The Rise of the $6,000-a-Year (or $120-a-Year) Gym

Cristina Winsor, of Wakefield, works out at Planet Fitness in Reading on Tuesday, March 19, 2013.
Photo: Dina Rudick/The Boston Globe via Getty Images

Holiday weight gain: It’s real, and as of tomorrow, millions of Americans will ditch the cinnamon rolls and hit the track in a New Year’s effort to reverse it. They will fail, or at least most of them will. And they will spend billions of dollars doing so.

They’ll spend it on diet books, nutrition plans, sneakers, spandex, cleanses, bets, and gyms. And when it comes to gyms, they will increasingly tend to spend a whole lot or relatively little. Let’s call it the barbell effect, a sweaty little variation on the big inequality theme.

One way to see it is to look at the two gym brands commonly cited as the fastest-growing in America: CrossFit and Planet Fitness. Both are expanding like crazy. CrossFit has gone from having 13 affiliate gyms in 2005 to 10,000 today. And Planet Fitness has more than tripled in size over the past five years.

But aside from their bang-up growth rates, the two could not be more different. The former is expensive and intense, appealing to competitive individuals ready to commit thousands of dollars and many hours to working out. I go to a CrossFit gym a few blocks from my apartment. It costs $160 a month, often more than I spend on groceries. The latter is perhaps most famous for giving out free pizza — a fact it embraces and publicizes, no less. Its monthly fees are normally around what a movie ticket costs.

One has the motto “Forging Elite Fitness.”

The other, “Home of the Judgment Free Zone.”  

A photo posted by Brandi (@brandishapirooo) on

But the trend is broader than those two brands. High-end gyms catering to individuals with intensity and ample disposable incomes are proliferating, particularly in urban markets. The infamous and fast-growing SoulCycle costs an eye-watering $34 a class. (If you buy a 30 pack, it works out to just $28.33.) Work out four times a week for a year, you’re facing a nearly $6,000 tab. Going to CrossFit looks cheap in comparison, at about $2,500 a year in Manhattan. Ditto for all those boxing gyms, Pilates and barre studios, and outfits offering massages and juice bars.

But amenity-lite, low-end gyms catering to budget consumers are proliferating, too. For the same price as a single one-off SoulCycle class, you could work out for a month and a half at a Blink Fitness outlet or for three whole months at the Planet Fitness in Brooklyn. “From 2010 to 2014, many small, low-cost gyms with few amenities and month-by-month contracts have fared well,” said an industry report by IBISWorld. “Poor economic conditions, coupled with many consumers continuing to be budget conscious over the period, have caused new trends to emerge.”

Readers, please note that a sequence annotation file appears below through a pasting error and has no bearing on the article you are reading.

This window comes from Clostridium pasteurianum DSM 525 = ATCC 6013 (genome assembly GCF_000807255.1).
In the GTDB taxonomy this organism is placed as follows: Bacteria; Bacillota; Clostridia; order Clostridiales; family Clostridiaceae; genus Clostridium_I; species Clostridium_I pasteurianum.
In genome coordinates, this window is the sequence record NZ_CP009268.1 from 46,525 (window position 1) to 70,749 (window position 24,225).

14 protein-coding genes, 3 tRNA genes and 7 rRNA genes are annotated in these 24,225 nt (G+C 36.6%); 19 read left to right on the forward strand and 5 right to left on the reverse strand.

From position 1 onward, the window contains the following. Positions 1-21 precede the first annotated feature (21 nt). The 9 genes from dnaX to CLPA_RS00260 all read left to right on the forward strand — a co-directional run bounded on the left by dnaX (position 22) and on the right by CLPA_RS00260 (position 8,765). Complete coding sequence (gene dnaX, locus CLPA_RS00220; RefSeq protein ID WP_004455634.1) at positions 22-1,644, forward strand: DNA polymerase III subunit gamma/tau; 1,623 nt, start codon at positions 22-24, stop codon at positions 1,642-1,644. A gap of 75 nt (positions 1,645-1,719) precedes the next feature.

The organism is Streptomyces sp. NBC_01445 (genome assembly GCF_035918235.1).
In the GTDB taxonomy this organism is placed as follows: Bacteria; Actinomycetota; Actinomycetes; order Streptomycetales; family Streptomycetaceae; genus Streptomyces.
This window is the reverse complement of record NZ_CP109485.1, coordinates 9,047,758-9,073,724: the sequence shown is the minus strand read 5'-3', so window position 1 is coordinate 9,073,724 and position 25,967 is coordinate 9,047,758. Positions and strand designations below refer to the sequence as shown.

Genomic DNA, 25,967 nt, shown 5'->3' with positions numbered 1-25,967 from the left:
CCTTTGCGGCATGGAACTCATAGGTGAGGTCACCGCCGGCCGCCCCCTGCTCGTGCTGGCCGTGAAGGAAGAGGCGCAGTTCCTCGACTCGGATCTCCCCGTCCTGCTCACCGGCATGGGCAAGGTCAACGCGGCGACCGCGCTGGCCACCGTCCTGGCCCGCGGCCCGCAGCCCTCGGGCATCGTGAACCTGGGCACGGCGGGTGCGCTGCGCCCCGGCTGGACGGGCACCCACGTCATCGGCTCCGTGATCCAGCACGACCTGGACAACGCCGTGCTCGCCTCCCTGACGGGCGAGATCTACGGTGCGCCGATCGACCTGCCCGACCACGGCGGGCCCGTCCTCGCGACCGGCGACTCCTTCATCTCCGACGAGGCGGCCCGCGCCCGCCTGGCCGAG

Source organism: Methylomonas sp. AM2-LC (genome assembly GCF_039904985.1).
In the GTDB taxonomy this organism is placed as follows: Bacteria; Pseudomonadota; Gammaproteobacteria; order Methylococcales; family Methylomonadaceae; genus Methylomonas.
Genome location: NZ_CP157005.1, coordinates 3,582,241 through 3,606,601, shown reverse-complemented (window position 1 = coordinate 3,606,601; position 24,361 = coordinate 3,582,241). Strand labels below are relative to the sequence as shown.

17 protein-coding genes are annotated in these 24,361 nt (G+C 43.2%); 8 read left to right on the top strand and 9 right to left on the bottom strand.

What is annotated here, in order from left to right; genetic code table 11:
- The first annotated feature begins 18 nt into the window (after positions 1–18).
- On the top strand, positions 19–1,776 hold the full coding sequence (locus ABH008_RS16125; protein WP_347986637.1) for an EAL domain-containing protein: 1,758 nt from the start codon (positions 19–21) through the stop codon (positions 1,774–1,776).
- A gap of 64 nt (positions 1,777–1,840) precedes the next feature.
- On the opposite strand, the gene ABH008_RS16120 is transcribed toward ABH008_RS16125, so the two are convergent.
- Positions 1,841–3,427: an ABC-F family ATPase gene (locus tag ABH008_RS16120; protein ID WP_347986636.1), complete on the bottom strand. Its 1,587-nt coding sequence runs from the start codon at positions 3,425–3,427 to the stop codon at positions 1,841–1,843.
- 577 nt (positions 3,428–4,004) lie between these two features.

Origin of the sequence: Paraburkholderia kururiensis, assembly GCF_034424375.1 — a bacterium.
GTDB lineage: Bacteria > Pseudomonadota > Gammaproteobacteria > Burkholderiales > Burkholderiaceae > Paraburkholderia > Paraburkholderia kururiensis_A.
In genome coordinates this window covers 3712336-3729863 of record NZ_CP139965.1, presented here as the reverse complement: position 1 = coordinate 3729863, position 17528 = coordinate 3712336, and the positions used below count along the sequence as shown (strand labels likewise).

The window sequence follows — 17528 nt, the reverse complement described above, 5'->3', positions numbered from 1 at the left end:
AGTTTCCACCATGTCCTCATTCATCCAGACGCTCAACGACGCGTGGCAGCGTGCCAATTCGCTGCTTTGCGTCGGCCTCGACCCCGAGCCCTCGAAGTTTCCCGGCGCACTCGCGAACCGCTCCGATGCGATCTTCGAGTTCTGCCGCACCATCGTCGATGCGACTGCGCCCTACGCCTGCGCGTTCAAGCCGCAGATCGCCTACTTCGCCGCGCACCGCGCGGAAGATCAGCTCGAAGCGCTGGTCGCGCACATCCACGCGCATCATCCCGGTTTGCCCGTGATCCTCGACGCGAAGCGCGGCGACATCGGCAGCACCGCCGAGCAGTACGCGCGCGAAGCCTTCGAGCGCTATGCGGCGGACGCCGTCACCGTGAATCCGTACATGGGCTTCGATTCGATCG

It is the middle that is growing more slowly, with some chains struggling to demonstrate their value to consumers — your Bally Total Fitness, now all but defunct, or Curves. It is the gyms with considerable but not intolerable monthly fees and decent amenities, but no sheen of luxury or promise of extraordinary results.

Take this passage from the latest annual report of Town Sports International Holdings, which runs the chains of New York, Philadelphia, Washington, and Boston Sports Clubs. “The number of competitor clubs that offer lower pricing and a lower level of service have continued to grow in our markets over the last few years. These clubs have attracted, and may continue to attract, members away,” it said. “We also face competition from club operators offering comparable or higher pricing with higher levels of service” and “private studios offering niche boutique experiences.”

To better compete, it has pivoted both high and low. Its monthly dues have dropped to an average of $59, versus $66 ten years ago. And it has also opened its own line of shmancy studios, as have many other gyms.

It is worth noting that those middle-market gyms are a bad value for many customers. One economic study looked at gymgoers on annual, monthly, and pay-as-you-go contracts. (Monthly fees were about $80, and the drop-in price was about $10.) They found that people paying for the gym went so infrequently that 80 percent of the monthly members would have spent less if they’d just paid for dropping in. Only 1 in 10 or 20 went three times a week; about 1 in 4 people on a monthly or annual contract only went once a month.

That’s no big deal if you’re signed up at a Planet Fitness and paying only $10 a month. And the sneaky secret of many cheap gyms is that their entire business model is predicated on people not showing up too often. (For more on that, check out this great NPR segment.) But it’s a really big deal if you’re paying $50 or $100. And it is a big deal if your finances have gotten squeezed of late — as they have for so many families, as evidenced by the fact that median household incomes have kept declining for the past few years.

Then there is the segment of wealthy, college-educated individuals who have seen their incomes bounce back and rise — and who are more than willing to shell out $40 to hop on a stationary bicycle or $25 to get walked through some ballet poses or $350 a month to have an assistant walk you to your workout.

The good news for those of us thinking about our Santa bellies is that, as always, throwing on your sneakers and taking a walk remains free. 

The Rise of the $6,000-a-Year Gym